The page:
Wednesday, 14 October 2009

Love is a Battlefield.

The day ended back at The National to see Fiona Shaw as Mother Courage in the packed Olivier. The technical complexity of the production had delayed it's opening and even now two weeks late and beginning to settle down it still has a bit of a dog's dinner feel to it. It's doubtful that we'll ever really find out why the Creative team so disastrously mis-timed the rehearsal period. What's clear is that the sprawl of this production must have made it a nightmare to negotiate.

I wonder if the problem isn't commercial compromise? All over the country sixth form Theatre Studies students are forced to study a compartmentalised version of Brecht, ticking off each of the various techniques as they go (and often staying well clear of the inherent subversion or Marxism.) So do we have montage? Check. Do we have actors playing multiple roles? Check. Are the placards in place? Check. Do we have discordant music to break up the action? Check. Can we see the technology? Check and so it goes . . .
Thus the conspiracy between the theatre and the reading lists is completed only if the A-level syllabus is performed to the letter on stage. Even given director Deborah Warner's imaginative and bold work, complete with rock band, it's a choking death by assessment.

The best moments of this lengthy show come when the flashing lights, the mics and the amplifiers (that at times turn Fiona Shaw into a kind of early twenty first century Pat Benatar) have been turned off and we boil down to some seriously slick acting.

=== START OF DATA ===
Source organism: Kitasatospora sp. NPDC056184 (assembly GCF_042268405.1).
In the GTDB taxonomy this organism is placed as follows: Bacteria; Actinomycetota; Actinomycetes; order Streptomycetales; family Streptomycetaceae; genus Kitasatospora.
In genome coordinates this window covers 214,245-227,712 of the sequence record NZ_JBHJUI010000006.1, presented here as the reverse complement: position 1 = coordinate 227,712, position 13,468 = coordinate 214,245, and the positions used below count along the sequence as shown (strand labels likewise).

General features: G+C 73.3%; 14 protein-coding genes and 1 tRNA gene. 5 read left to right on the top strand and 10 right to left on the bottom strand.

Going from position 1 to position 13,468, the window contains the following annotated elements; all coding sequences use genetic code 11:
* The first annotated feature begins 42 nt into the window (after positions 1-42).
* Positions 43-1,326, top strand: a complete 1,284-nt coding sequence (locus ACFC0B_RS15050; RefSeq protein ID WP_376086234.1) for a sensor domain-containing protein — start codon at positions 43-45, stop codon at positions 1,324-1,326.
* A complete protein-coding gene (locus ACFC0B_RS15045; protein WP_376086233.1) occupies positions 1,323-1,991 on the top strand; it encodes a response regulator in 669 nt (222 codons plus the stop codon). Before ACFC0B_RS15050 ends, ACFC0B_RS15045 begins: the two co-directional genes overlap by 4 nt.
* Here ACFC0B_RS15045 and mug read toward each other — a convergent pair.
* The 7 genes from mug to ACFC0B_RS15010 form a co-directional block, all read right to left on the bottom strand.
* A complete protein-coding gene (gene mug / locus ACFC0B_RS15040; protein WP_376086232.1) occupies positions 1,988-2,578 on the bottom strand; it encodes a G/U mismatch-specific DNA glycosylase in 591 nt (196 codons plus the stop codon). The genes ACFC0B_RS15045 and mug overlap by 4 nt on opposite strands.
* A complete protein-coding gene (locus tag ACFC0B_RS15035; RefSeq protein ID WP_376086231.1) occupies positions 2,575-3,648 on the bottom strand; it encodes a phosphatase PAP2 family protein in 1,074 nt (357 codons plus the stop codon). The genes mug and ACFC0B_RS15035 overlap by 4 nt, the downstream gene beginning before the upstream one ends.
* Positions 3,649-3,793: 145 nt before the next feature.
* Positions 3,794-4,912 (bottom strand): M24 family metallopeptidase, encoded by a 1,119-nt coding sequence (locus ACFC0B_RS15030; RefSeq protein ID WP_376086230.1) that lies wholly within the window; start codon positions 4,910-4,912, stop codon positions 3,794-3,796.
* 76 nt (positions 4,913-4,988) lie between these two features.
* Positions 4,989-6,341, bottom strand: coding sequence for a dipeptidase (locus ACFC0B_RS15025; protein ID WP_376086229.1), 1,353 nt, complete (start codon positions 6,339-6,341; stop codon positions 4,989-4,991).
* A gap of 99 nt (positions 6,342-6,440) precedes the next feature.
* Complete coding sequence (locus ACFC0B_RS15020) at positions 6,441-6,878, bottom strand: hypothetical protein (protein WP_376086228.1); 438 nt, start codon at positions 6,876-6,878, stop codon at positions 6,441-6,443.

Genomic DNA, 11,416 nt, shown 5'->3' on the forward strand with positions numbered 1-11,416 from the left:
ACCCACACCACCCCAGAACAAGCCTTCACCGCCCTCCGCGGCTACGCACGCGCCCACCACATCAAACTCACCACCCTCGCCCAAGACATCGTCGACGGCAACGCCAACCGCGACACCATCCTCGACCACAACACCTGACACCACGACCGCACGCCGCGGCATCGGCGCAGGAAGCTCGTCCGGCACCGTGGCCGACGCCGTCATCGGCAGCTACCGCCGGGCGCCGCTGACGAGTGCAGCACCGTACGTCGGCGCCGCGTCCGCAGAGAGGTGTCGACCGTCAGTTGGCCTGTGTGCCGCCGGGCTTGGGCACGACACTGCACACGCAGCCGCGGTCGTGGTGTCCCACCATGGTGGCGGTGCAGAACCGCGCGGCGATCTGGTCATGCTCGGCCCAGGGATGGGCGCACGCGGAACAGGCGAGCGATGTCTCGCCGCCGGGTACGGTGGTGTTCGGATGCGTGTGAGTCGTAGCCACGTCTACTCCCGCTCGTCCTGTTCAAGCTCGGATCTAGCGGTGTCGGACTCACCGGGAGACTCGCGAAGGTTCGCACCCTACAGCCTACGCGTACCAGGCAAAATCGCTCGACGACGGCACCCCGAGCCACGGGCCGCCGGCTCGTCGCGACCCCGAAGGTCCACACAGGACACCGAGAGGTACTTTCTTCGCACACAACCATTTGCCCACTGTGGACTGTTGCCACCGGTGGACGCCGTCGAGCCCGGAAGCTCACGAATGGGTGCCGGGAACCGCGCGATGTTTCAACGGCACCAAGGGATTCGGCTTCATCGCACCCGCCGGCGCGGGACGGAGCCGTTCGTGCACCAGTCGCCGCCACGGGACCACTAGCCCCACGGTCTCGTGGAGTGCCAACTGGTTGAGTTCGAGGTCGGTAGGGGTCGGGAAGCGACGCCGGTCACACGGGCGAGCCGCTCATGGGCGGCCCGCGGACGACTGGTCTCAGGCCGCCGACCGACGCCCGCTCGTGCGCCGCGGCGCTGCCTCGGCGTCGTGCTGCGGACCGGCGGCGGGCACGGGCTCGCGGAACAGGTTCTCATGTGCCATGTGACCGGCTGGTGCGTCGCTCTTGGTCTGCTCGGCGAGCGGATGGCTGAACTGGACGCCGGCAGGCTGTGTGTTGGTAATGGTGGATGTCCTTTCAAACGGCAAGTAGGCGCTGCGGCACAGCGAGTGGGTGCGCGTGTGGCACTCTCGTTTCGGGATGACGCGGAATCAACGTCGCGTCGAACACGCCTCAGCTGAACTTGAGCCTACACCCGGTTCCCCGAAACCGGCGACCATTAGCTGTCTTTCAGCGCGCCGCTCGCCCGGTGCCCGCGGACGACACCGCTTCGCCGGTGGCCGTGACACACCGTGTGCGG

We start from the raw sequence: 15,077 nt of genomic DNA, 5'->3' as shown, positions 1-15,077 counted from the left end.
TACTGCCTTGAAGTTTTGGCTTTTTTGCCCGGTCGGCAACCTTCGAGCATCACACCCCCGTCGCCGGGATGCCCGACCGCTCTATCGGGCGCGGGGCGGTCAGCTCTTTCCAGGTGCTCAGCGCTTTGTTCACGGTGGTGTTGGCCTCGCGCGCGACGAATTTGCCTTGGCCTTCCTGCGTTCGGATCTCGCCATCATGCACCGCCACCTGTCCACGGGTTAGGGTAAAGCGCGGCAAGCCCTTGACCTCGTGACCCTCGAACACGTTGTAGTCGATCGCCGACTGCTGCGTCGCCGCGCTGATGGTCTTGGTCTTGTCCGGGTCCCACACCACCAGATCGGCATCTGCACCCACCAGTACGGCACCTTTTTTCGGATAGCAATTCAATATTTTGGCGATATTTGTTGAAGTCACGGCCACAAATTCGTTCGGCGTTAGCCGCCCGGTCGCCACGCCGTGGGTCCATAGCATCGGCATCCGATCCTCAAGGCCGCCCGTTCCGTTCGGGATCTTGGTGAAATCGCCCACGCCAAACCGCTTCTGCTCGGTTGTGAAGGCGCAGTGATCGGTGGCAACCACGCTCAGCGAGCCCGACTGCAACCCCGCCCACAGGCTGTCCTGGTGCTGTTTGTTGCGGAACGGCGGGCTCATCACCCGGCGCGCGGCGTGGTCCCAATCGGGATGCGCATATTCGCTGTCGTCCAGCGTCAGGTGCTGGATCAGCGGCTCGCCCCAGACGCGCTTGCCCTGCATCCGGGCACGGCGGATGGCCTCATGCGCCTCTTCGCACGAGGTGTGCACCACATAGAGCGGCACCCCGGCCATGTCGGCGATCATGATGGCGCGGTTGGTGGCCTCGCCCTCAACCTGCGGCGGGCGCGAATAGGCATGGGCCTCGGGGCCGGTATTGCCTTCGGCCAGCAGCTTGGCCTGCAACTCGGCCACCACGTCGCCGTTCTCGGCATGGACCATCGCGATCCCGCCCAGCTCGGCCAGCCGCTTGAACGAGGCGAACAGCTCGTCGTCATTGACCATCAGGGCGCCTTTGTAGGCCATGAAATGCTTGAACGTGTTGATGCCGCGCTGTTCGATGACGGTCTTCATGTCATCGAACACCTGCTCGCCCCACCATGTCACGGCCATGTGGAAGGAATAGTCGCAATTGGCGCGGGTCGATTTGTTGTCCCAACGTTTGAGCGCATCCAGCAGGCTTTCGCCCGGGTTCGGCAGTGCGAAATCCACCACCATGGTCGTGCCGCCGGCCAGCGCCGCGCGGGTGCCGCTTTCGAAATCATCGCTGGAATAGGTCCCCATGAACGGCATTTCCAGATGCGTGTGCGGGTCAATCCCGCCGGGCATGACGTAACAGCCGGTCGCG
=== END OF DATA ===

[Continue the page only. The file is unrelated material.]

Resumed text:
As ever the scene where the deaf mute Kattrin (Sophie Stone) is shot down from the roof, whilst rousing the village, is heartbreaking and no amount of tick boxing can strip this most brilliant moment of theatre of its power.

'Shit man!' said one of the seventeen year olds in the schools party behind me, as the machine guns rattled, 'I thought I wasn't meant to get emotionally engaged!!!'

Learning to pass exams? Check.


Andy said...

It isn't quite clear if your view of A Level students being forced to study a compartmentalised version of Brecht attaches blame any where - the syllabus, the teaching, the production that panders to this view ... I hope, like us, the are many sixth form colleges around the country who are finding the quickest and easiest ways to deliver their 'specification content' and are then moving into the higher order thinking, the love of an art-form - moving beyond the exam to working as young practitioners in their own right ... we don't use tick boxes, we work to find a love of our subject ... and hopefully find a way to develop young people so they are ready to take on courses such as yours at a higher level. I would be so interested to hear your thoughts here or over a pint as to what we can be doing at sixth form level to better prepare students for degree study.
Andy Pullen - Godalming College ... another mate of Jo Allit!

Mark Griffin said...

Hi Andy,

It's certainly not the teaching - although I am critical of the A-level syllabus, which puts in place some fixed ideas which students then struggle to match against their own experience of theatre making/ going. Many of our students arrive with a huge appetite for theatre making, clearly encouraged through brave and excellent teaching - but we end up working with a significant minority to 'de school' some fairly entrenched opinions and attitudes.

I'm no longer on the frontline for this - but I worry that in some places the focus is on meeting criteria rather than in developing creative thinking and curiosity. Maybe that's inevitable.

I felt that the NT had been coercive in this on this messy production.

But a pint would be a great idea and you can help set me right.